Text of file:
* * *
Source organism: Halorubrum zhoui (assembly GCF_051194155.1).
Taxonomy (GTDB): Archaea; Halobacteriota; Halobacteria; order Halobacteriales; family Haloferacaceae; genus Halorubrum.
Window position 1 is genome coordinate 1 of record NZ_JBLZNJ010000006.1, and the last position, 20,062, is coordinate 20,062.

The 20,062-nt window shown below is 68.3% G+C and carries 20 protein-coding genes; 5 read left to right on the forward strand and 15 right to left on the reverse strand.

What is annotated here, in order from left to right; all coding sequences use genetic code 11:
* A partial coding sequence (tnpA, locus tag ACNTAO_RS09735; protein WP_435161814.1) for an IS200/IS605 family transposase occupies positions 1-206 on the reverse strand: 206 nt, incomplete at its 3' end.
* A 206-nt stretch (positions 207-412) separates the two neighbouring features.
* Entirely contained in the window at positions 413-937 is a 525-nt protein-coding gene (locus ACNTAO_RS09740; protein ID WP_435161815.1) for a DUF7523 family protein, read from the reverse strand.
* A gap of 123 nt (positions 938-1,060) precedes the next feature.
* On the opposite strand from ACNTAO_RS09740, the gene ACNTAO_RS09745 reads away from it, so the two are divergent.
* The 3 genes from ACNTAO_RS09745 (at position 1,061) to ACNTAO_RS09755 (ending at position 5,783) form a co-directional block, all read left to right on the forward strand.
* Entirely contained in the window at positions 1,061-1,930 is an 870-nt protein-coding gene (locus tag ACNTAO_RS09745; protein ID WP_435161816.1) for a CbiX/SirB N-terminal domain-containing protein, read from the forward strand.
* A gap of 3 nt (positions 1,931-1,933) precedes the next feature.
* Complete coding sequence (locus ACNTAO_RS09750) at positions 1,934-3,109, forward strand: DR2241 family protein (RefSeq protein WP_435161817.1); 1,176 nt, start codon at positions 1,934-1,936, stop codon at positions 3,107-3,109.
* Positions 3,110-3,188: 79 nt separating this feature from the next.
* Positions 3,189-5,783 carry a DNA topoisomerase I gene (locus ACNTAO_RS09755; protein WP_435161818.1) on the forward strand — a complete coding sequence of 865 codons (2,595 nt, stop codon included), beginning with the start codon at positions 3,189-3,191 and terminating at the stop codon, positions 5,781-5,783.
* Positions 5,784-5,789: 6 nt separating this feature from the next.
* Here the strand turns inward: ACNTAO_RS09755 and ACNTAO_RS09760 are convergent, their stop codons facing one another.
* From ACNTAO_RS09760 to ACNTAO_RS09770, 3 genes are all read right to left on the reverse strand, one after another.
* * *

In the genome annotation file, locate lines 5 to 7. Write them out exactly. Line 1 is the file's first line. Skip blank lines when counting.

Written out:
What is annotated here, in order from left to right; all coding sequences use genetic code 11:
* A partial coding sequence (tnpA, locus tag ACNTAO_RS09735; protein WP_435161814.1) for an IS200/IS605 family transposase occupies positions 1-206 on the reverse strand: 206 nt, incomplete at its 3' end.
* A 206-nt stretch (positions 207-412) separates the two neighbouring features.